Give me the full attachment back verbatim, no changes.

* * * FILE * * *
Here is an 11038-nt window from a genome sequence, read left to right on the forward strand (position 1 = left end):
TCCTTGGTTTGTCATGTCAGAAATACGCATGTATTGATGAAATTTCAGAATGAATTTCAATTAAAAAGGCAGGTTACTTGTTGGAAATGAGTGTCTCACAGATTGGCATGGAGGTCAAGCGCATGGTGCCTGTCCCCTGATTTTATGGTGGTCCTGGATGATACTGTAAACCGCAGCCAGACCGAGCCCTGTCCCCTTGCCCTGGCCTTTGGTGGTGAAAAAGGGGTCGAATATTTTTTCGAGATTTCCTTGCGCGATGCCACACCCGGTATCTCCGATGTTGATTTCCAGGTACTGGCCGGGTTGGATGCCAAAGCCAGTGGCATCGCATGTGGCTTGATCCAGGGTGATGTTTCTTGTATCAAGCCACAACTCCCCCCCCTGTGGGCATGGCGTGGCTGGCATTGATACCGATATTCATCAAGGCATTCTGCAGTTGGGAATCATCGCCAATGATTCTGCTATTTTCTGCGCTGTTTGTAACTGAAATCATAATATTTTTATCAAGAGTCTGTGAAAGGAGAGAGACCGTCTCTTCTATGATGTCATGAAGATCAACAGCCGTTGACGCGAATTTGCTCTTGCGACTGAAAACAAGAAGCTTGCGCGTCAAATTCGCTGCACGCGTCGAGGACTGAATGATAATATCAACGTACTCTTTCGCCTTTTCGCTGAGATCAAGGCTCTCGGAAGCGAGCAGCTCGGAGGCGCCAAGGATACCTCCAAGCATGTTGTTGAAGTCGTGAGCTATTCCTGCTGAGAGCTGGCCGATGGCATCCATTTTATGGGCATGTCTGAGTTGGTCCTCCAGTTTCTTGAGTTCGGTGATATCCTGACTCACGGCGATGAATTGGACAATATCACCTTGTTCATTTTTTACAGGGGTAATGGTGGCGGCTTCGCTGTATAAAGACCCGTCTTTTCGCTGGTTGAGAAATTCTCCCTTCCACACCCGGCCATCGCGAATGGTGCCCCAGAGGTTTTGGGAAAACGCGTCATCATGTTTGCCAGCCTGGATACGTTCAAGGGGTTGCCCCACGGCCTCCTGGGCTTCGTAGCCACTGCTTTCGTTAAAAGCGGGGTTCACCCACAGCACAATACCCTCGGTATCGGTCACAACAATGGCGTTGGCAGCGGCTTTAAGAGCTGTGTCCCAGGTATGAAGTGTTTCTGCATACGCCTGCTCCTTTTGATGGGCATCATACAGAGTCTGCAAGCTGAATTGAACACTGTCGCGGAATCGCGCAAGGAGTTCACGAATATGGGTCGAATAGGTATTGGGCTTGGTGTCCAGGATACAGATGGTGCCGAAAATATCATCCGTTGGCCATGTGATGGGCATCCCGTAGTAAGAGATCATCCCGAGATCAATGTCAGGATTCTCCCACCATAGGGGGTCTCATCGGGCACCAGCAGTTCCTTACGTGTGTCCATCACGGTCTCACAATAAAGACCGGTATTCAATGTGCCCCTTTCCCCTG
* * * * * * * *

Here is an 11038-nt window from a genome sequence, read left to right on the forward strand (position 1 = left end):
TCCTTGGTTTGTCATGTCAGAAATACGCATGTATTGATGAAATTTCAGAATGAATTTCAATTAAAAAGGCAGGTTACTTGTTGGAAATGAGTGTCTCACAGATTGGCATGGAGGTCAAGCGCATGGTGCCTGTCCCCTGATTTTATGGTGGTCCTGGATGATACTGTAAACCGCAGCCAGACCGAGCCCTGTCCCCTTGCCCTGGCCTTTGGTGGTGAAAAAGGGGTCGAATATTTTTTCGAGATTTCCTTGCGCGATGCCACACCCGGTATCTCCGATGTTGATTTCCAGGTACTGGCCGGGTTGGATGCCAAAGCCAGTGGCATCGCATGTGGCTTGATCCAGGGTGATGTTTCTTGTATCAAGCCACAACTCCCCCCCCTGTGGGCATGGCGTGGCTGGCATTGATACCGATATTCATCAAGGCATTCTGCAGTTGGGAATCATCGCCAATGATTCTGCTATTTTCTGCGCTGTTTGTAACTGAAATCATAATATTTTTATCAAGAGTCTGTGAAAGGAGAGAGACCGTCTCTTCTATGATGTCATGAAGATCAACAGCCGTTGACGCGAATTTGCTCTTGCGACTGAAAACAAGAAGCTTGCGCGTCAAATTCGCTGCACGCGTCGAGGACTGAATGATAATATCAACGTACTCTTTCGCCTTTTCGCTGAGATCAAGGCTCTCGGAAGCGAGCAGCTCGGAGGCGCCAAGGATACCTCCAAGCATGTTGTTGAAGTCGTGAGCTATTCCTGCTGAGAGCTGGCCGATGGCATCCATTTTATGGGCATGTCTGAGTTGGTCCTCCAGTTTCTTGAGTTCGGTGATATCCTGACTCACGGCGATGAATTGGACAATATCACCTTGTTCATTTTTTACAGGGGTAATGGTGGCGGCTTCGCTGTATAAAGACCCGTCTTTTCGCTGGTTGAGAAATTCTCCCTTCCACACCCGGCCATCGCGAATGGTGCCCCAGAGGTTTTGGGAAAACGCGTCATCATGTTTGCCAGCCTGGATACGTTCAAGGGGTTGCCCCACGGCCTCCTGGGCTTCGTAGCCACTGCTTTCGTTAAAAGCGGGGTTCACCCACAGCACAATACCCTCGGTATCGGTCACAACAATGGCGTTGGCAGCGGCTTTAAGAGCTGTGTCCCAGGTATGAAGTGTTTCTGCATACGCCTGCTCCTTTTGATGGGCATCATACAGAGTCTGCAAGCTGAATTGAACACTGTCGCGGAATCGCGCAAGGAGTTCACGAATATGGGTCGAATAGGTATTGGGCTTGGTGTCCAGGATACAGATGGTGCCGAAAATATCATCCGTTGGCCATGTGATGGGCATCCCGTAGTAAGAGATCATCCCGAGATCAATGTCAGGATTCTCCCACCATAGGGGGTCTCATCGGGCACCAGCAGTTCCTTACGTGTGTCCATCACGGTCTCACAATAAAGACCGGTATTCAATGTGCCCCTTTCCCCTG